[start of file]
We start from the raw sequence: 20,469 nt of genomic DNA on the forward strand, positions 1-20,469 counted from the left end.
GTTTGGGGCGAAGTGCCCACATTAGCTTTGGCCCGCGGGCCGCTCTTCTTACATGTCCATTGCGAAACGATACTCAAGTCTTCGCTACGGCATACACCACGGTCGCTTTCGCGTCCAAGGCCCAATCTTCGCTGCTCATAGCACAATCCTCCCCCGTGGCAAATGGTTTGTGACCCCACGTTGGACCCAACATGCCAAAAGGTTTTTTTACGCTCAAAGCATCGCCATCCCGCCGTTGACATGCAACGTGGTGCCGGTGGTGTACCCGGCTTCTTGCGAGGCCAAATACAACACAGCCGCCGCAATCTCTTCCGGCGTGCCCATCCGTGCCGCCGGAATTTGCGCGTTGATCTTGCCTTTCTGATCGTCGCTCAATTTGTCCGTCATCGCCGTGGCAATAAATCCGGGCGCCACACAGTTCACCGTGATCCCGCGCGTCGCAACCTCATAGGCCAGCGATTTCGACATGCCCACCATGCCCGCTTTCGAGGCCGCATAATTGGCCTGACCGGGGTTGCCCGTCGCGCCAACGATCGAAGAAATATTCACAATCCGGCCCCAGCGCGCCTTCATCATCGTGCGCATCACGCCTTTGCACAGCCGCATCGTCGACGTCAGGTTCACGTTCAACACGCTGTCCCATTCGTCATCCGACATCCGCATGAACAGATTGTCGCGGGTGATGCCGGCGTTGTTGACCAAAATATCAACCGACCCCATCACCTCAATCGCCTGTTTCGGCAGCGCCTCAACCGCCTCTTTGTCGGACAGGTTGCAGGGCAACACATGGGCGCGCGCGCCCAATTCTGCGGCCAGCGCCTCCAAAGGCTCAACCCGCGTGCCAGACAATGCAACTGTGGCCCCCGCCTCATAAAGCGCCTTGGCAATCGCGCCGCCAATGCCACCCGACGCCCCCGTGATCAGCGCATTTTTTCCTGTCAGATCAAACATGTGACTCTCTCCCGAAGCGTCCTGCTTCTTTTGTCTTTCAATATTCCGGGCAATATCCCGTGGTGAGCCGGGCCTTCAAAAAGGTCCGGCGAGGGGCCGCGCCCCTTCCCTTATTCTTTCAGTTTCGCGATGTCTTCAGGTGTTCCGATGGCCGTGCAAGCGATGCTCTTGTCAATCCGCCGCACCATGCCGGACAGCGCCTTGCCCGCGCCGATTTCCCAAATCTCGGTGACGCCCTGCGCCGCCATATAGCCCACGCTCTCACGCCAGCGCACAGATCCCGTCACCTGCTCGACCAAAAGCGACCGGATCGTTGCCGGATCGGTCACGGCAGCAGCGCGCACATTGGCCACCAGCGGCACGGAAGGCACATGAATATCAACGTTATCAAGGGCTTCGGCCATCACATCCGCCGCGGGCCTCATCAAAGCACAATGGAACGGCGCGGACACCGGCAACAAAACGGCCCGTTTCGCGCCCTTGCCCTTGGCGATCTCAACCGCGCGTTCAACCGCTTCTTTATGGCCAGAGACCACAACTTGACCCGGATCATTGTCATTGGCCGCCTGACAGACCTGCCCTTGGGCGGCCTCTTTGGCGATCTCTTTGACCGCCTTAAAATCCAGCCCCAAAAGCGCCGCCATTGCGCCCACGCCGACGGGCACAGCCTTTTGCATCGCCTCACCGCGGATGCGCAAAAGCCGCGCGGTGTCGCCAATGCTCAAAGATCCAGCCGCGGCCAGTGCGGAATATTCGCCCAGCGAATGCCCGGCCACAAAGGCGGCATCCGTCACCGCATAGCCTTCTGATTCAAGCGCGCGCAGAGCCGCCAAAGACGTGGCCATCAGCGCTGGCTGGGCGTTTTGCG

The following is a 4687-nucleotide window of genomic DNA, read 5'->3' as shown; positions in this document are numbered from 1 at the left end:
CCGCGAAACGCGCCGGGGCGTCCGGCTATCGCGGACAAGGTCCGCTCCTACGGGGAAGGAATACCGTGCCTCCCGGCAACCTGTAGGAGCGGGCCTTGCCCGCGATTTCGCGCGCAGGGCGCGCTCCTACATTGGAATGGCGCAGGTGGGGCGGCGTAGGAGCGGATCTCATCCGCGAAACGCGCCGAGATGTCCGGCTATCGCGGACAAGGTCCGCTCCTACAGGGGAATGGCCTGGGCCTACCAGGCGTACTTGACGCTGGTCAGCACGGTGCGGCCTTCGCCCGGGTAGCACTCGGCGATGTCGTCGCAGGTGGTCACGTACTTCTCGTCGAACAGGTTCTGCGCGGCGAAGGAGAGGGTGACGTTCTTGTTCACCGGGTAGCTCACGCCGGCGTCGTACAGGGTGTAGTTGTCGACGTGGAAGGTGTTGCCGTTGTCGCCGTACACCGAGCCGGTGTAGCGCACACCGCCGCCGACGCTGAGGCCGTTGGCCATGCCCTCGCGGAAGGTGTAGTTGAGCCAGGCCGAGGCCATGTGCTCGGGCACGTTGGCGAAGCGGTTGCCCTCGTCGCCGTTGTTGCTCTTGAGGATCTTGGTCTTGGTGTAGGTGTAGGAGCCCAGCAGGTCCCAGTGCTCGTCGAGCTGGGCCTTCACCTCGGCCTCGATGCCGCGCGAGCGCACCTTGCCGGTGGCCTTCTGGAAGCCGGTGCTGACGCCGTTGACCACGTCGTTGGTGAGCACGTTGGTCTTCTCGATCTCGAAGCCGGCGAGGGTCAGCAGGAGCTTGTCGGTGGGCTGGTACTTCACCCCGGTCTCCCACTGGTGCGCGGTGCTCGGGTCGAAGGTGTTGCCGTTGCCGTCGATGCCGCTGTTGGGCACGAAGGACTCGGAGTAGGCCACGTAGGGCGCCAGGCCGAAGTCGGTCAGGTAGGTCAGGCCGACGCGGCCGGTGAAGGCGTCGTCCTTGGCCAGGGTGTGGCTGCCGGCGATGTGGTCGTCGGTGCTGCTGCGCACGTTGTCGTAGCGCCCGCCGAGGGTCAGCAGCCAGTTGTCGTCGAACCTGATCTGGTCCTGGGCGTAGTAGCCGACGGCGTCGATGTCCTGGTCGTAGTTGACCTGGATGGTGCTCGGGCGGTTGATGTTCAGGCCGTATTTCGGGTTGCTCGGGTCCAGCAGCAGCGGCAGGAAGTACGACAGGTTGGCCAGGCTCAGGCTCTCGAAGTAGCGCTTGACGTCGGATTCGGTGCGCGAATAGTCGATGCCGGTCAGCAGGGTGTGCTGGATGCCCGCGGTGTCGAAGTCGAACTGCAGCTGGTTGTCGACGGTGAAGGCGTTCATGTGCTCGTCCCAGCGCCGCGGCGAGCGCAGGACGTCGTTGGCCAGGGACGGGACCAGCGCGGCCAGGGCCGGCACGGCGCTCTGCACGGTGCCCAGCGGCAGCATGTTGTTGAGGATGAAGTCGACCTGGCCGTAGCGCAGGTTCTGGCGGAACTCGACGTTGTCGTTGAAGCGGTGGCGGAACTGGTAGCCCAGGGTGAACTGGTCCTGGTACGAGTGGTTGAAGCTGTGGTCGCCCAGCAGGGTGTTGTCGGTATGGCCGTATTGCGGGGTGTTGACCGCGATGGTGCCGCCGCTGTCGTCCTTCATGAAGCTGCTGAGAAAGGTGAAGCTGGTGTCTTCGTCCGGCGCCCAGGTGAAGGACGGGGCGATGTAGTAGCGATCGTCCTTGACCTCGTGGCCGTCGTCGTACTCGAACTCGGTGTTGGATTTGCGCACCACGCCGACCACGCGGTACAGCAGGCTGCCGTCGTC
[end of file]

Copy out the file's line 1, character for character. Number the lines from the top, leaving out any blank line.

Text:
We start from the raw sequence: 20,469 nt of genomic DNA on the forward strand, positions 1-20,469 counted from the left end.